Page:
A couple of years ago, a group of researchers injected rats with a bunch of nicotine. But they weren't looking to see how the nicotine would affect those same rats. Instead, the scientists were investigating inherited changes—in other words, how nicotine experienced by one rat might affect the rat's children, and the rat's grandchildren.
When those same researchers discovered that the grandchildren of the nicotine-injected rats had, like their parents, developed asthma, it wasn’t the first finding to be tied to the exciting, emerging field of epigenetics, nor would it be the last. The idea that a person’s experiences and life decisions can influence the layer of proteins that encase DNA, and therefore switch on or switch off gene expression down the hereditary line, has captivated a new era of genetic research. Epigenetic research is now altering our understanding of everything from obesity to diabetes.
But the new story being told about the nuanced interaction between nature and nurture has struck a strange, mom-blaming tone, some researchers contend. Take, for instance, the asthmatic rats: When Discover Magazine covered the study, it framed the findings in terms of original female sin. The headline read "Grandma’s curse," underneath which ran a photo of a teenage girl smoking a cigarette. The caption: "Think of your grandchildren!"
Last week, seven researchers, led by Harvard University history of science professor Sarah Richardson, highlighted an ongoing pattern of mom-blaming coverage of epigenetics in Nature. After all, they argue, epigenetics looks at changes passed down from fathers, too. But more importantly, the researchers say, science coverage often attempts to blame an individual Mom Zero, when epigenetics often highlights causal forces far beyond a mother’s choices instead.
Researchers have found, for example, that a pregnant mouse mom’s poor diet can create metabolic disorders, like obesity, in male offspring. A growing body of research also suggests that chronic stress or trauma can trigger epigenetic changes, too. But before making moms even more paranoid about eating or meditating properly during a pregnancy, the Nature co-authors argue that these findings should force us to look at bigger societal patterns, not individual blame.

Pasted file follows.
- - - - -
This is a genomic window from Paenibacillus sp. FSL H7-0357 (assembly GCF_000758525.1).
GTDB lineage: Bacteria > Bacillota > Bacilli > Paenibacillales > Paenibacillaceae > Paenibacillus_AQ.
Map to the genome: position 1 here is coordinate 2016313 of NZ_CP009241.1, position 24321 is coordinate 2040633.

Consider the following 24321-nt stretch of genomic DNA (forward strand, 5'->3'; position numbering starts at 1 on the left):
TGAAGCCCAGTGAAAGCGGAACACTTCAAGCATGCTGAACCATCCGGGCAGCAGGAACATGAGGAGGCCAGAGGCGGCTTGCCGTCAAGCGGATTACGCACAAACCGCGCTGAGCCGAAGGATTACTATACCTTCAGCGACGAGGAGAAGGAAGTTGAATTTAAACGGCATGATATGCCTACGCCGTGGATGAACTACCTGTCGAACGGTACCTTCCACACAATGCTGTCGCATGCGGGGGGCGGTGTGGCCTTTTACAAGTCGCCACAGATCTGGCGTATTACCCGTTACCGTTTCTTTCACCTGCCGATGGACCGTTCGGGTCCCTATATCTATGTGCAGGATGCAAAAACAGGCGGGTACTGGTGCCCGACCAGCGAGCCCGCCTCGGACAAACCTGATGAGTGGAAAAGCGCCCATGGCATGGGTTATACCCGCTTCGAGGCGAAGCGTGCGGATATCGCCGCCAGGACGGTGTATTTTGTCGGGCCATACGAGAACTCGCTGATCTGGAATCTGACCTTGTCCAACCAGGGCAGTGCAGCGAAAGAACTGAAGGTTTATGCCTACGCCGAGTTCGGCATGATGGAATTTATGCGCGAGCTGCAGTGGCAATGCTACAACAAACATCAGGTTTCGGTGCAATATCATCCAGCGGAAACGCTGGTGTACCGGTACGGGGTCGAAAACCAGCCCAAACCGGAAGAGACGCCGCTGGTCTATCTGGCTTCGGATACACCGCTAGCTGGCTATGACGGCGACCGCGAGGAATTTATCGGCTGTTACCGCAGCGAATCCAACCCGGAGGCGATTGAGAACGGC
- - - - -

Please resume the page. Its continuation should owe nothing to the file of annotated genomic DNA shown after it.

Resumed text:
"We’re not looking at the larger consequences," says report co-author Janet Golden, a professor of history at Rutgers University and author of a book tracking popular misconceptions about fetal alcohol syndrome. "Are people underemployed and therefore unable to afford a healthy diet? Have food stamp cutbacks mean that women are cutting back on their own food to make sure that their children are adequately fed?"
She applies similar questions to stress. "Are your shifts changing every week so you’re sleep-deprived? Are you being abused by your partner?" Golden asks.
It’s also a big leap to conclude that effects seen in mice will be replicated exactly in humans. Chris Kuzowa, an epigenetics researcher and Nature co-author, points out that human babies are bigger investments than mouse offspring, biologically speaking. They take longer to incubate, they don’t come in litters, and they’re insulated from environmental forces in the womb in a different manner than mice or rats. The most robust research, he adds, suggests that epigenetic changes can come from factors a mother might not be able to change at all.
"I think the big message that comes out of this research is the finding that things that beyond the mother’s control [can be] harmful. Stressors, pollutants, toxins, discrimination, extreme stress—these are the kinds of things that seem to be having long-term effects on health," Kuzowa says. "That’s a story about how society treats people, and how society treats different aspects of a population. These aren’t things that mothers choose; they’re things that mothers have to deal with."
A day after the researchers’ piece published in Nature, Science provided yet another interpretation of epigenetic research that sought to blame a mother—and her choices—for genetic dysfunction. After a mouse study found that mothers’ malnourishment negatively affected the sperm of male offspring, the editor’s summary, headlined as "The nutritional sins of the mother" reported that offspring "feel the effects of maternal assault."